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Graphics library notes
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We will use CMake, a
cross-platform, open-source make system. The provided homework code
will be developed on MaxOSX using CMake/clang, but has been tested and
should also work on Linux using CMake/g++, and Windows using
CMake/VisualStudio. Note that fighting through the installation & compilation
of the various graphics libraries on a specific OS/hardware can be frustrating.
Use the Google and please ask for help if you are stuck.
When you start a new assignment/project, you should first run
cmake on the provided code following the directions below. These
steps allow you to setup the build environment, verify installation of
all libraries, ensure the project correctly compiles and links, and
allows you to test the initial executable. These steps create the
Makefile or Visual Studio project file for your system. Once
completed you can launch your favorite source code editor or
Integrated Development Environment (IDE) and start working on the
Please let the instructor know (by email or through LMS) if there are
errors/updates to any of the information below. Also, please share
any additional installation/compilation instructions you have for your
specific environment. And if you catch any portability bugs in the
code while working on the homework let us know so we can update the
Common Instructions for all Operating Systems
CMake. You'll need version 2.8 or later.
Note for the Windows OS: Windows CMake should be on the path
ahead of Cygwin CMake. This is a common mistake!
Install GLFW, GLEW, and GLM following
the Graphics library installation
Download the provided files and put them in a new directory, e.g.,
AdvancedGraphics/hw0/src. The CMakeLists.txt file, all the
.cpp and .h files, the shaders, the data files, as well as your
README.txt file and your self-assessment gradesheet will go in this
Make a separate directory for building this project (e.g.,
Note: Separating the source code from the compilation/build
directory is a good software development strategy and works well with
version control (we recommend the git
version control system). You should "check in" all files in
the src directory. It also makes it simple to submit the
source code w/o submitting any platform-specific compilation files.
To do a clean build from scratch, you can simply delete and recreate
the build subdirectory.
Now on to the OS specific CMake instructions...
On Linux or MacOSX
Open up a terminal/shell and cd into the build directory.
Then run CMake giving it the relative path to the source code
directory. For example:
Now build the program:
Your executable will be in the current directory.
To run the program, and refer to a data file that is in the src
directory, you'll type something like this:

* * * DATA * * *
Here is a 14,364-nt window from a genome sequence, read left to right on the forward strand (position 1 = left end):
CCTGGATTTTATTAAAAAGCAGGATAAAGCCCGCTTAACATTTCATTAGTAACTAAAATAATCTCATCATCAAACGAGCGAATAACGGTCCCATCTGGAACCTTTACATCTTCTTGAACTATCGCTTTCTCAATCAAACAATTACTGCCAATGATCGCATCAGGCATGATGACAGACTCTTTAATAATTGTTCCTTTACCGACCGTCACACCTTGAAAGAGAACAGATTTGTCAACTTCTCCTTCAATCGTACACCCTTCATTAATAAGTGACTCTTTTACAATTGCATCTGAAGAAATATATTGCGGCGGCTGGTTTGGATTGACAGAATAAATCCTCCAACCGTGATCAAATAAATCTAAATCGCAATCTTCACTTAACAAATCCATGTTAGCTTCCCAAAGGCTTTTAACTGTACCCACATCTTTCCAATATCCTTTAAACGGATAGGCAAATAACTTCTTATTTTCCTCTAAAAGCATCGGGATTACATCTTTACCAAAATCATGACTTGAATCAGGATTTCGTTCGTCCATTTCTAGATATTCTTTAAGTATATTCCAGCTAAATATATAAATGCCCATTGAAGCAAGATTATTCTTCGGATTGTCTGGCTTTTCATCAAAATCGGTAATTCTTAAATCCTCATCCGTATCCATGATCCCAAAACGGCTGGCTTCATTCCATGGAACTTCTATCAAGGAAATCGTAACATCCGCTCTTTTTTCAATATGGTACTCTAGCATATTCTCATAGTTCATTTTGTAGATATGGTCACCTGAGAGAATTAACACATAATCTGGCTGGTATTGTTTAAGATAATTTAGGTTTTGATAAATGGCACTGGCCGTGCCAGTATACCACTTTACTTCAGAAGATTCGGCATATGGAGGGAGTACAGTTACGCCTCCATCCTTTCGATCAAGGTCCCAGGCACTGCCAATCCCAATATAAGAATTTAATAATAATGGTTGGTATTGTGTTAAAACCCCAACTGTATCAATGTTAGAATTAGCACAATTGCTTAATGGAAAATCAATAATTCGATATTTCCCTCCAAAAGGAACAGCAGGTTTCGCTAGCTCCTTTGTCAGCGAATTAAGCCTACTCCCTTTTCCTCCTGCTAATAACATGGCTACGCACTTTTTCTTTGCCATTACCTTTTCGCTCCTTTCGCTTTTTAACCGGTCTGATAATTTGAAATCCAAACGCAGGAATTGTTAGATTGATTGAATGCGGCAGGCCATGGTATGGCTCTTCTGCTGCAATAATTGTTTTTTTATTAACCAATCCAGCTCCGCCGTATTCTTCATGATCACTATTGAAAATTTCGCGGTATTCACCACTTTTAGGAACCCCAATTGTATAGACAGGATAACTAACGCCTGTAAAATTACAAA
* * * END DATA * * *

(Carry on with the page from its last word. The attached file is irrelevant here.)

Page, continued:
./ifs -input ../src/fern.txt
If you add new .cpp files, be sure to add them to the CMakeLists.txt file.
To rebuild the program after changing the source files, just type make.
On Windows with Visual Studio
Install Visual Studio
Launch the Visual Studio command shell (not just the cmd shell and not
a Cygwin shell). From the Start menu, under All Programs, find your
Visual Studio version and expand it. Then expand Visual Studio
Tools. Select the "Visual Studio 20XX Command Prompt". Or, on Windows
8.... hold down the windows key and hit 'q', then search for "Visual
Studio Tools" or "VS2012" or "Command Prompt", and double click on the
"Developer Command Prompt for VS20XX". Make sure to use the command
prompt without "x64" in the name if you're using 32-bit
libraries, and use a command prompt with "x64" in the name
for 64-bit libraries. You don't need "Cross Tools".
Within the Visual Studio command shell, navigate (using cd)
into the build directory. Then run CMake giving it a generator and
the source code directory.
To list the available generators, run:
For Visual Studio 2013, using the 64-bit graphics libraries:
cmake -G"Visual Studio 12 Win64" ../src
For Visual Studio 2013 using the 32-bit graphics libraries:
cmake -G"Visual Studio 12" ../src
It should say something like: "Building for: Visual Studio 2013".
Hopefully it finds all the necessary libraries and completes successfully!
If it complains about one of the graphics libraries not being
found, make sure you have installed them correctly. (NOTE: You need
to re-launch the Visual Studio command shell after installing new
Now actually run the compiler:
cmake --build .
And hopefully the build is successful and you have an executable
will be in Debug\your_program.exe or debug\your_program.exe
To run your executable with a data file in the source directory, type something like this:
debug\ifs.exe -input ../src/fern.txt
Once your build environment is setup, you can launch the Visual
Studio IDE by opening the solution file (named XXX.sln). E.g.,